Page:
• How can we save black and brown lives during a pandemic? Data from past studies can point the way

    a woman touches the head of her father who is on a stretcher rolling into an ambulance

    A daughter in Stamford, Connecticut, touches her father, who had symptoms of COVID-19. Some black communities have been hit hard by the coronavirus.

    John Moore/Getty Images

    Science’s COVID-19 reporting is supported by the Pulitzer Center.

    This week, a grim drumbeat of reports revealed that COVID-19 is devastating many minority communities. For example, black people comprise 32% of Louisiana’s population—but a startling 70% of the coronavirus deaths. In its first release of racial data, New York City reported that Hispanics died from COVID-19 at a rate of 22 per 100,000 and black people died at a rate of 20 per 100,000—double the rate of white people, who died at a rate of 10 per 100,000. Also this week, worrisome reports of high infection rates in Native Americans came from the Zia and San Felipe pueblos in New Mexico.

    These grim facts are only emerging now because until this week, the Centers for Disease Control and Prevention (CDC) and most local health departments weren’t releasing data on race. Many still are not.

  • Is France’s president fueling the hype over an unproven coronavirus treatment?

    Didier Raoult during a press visit.

    Didier Raoult has complained about the “dictatorship of the methodologists” who insist on randomization and control groups in clinical trials.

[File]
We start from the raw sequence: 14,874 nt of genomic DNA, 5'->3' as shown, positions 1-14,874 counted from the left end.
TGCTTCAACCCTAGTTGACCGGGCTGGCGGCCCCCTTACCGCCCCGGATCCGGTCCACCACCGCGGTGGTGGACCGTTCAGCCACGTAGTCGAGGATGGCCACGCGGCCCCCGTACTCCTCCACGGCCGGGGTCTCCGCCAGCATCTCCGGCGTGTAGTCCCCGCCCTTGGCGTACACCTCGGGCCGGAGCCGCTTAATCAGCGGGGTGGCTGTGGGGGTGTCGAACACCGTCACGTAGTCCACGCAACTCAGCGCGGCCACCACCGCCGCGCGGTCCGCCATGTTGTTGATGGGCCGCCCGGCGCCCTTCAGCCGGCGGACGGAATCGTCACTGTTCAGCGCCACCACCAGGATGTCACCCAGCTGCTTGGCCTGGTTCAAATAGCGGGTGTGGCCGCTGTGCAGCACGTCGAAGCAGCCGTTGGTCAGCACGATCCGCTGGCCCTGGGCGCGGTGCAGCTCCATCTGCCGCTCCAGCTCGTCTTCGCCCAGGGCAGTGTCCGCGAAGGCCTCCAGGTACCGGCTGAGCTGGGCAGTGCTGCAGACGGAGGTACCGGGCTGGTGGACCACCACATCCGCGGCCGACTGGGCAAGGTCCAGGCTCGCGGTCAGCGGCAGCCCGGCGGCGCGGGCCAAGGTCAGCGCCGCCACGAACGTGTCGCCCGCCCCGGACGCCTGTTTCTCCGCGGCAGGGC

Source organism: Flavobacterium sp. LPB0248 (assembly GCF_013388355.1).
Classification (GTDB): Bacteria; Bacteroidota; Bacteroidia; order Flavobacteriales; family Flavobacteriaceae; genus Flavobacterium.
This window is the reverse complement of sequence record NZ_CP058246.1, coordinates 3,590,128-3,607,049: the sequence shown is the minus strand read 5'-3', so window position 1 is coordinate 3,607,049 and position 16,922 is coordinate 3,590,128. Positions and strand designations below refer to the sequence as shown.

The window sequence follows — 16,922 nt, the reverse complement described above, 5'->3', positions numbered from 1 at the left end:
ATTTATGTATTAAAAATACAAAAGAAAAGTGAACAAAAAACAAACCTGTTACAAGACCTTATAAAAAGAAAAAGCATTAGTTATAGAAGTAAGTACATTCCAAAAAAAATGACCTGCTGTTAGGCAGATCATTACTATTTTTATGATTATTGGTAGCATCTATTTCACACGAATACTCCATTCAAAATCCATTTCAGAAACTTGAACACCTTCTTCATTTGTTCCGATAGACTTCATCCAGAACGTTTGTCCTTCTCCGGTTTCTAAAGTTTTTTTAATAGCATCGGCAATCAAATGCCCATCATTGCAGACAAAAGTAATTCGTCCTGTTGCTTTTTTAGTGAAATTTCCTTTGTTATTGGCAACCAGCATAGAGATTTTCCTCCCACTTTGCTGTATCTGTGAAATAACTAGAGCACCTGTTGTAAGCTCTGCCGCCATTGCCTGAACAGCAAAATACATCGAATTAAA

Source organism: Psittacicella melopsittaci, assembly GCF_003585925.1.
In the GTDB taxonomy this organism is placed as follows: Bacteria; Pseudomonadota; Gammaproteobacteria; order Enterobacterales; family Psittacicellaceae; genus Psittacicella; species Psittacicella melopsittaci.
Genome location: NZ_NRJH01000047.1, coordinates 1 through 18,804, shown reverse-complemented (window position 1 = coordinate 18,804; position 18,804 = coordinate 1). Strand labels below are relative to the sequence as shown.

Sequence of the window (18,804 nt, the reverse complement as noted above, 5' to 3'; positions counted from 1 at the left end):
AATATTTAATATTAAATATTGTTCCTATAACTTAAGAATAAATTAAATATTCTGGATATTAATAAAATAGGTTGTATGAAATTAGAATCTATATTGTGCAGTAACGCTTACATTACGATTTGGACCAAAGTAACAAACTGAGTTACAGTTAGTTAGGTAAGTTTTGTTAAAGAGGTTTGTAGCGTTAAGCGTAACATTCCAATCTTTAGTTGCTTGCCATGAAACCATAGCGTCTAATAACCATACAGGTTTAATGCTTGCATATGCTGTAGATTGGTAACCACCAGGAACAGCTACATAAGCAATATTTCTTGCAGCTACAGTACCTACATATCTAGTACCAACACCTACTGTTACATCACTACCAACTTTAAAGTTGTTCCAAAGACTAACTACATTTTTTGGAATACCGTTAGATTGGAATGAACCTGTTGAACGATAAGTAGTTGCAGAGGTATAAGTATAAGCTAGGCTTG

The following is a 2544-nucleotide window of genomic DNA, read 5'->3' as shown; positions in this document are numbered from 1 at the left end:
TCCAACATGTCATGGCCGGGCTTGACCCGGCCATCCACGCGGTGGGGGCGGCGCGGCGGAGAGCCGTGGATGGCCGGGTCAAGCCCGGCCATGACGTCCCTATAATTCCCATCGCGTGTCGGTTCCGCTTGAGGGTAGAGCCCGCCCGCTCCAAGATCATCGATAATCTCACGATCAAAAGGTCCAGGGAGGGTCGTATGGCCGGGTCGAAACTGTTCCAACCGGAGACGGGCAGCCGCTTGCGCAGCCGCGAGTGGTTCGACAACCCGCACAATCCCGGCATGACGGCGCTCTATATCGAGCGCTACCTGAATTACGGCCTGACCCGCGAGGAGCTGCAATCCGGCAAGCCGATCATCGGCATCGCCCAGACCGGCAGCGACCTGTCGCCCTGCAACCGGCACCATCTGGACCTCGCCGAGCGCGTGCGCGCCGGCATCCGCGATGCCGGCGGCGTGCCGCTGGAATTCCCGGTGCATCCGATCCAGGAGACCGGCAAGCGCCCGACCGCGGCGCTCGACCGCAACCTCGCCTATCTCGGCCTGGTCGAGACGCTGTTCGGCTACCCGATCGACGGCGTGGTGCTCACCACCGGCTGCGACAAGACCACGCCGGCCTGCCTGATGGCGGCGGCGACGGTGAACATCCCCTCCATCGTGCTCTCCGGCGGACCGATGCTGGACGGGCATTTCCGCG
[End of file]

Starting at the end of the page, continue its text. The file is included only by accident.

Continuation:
Moura/ANDBZ/Abaca/Sipa via AP Images

    Sciences COVID-19 reporting is supported by the Pulitzer Center.

    The highly politicized debate about the use of chloroquine and hydroxychloroquine, two antimalarial drugs, to treat COVID-19 has reached an extreme in France, where two small trials purporting to show potential benefit were done. French physicians have come under enormous pressure from desperate patients to prescribe hydroxychloroquine, despite scant evidence that it works, and 460,000 people have already signed a petition to make it more widely available. Leading the advocacy is a controversial and politically well-connected figure, microbiologist Didier Raoult.

    Today his profile rose even higher, as French President Emmanuel Macron traveled to Marseille to meet Raoult, a hospital director and researcher who led the two trials. Macron did not comment after the meeting, but the rendezvous, initiated by Macron, was a clear sign of Raoult’s newfound political clout. Jean-Paul Hamon, president of the Federation of Doctors of France, one of many scientists and doctors critical of the meeting, called it “showbiz politics.”

  • Polio, measles, other diseases set to surge as COVID-19 forces suspension of vaccination campaigns

    Door-to-door polio vaccine campaign in Kenya

    Door-to-door campaigns against polio, such as this one in Kenya in 2018, could help spread COVID-19.

    YASUYOSHI CHIBA/AFP/GETTY IMAGES

    Science’s COVID-19 reporting is supported by the Pulitzer Center.

    “A devil’s choice.” That’s how Seth Berkley, head of GAVI, the Vaccine Alliance, describes the dilemma facing global health organizations in the past few weeks. They could either continue to support mass vaccination campaigns in poor countries and risk inadvertently helping to spread COVID-19—or recommend their suspension, inevitably triggering an upsurge of many other infectious diseases.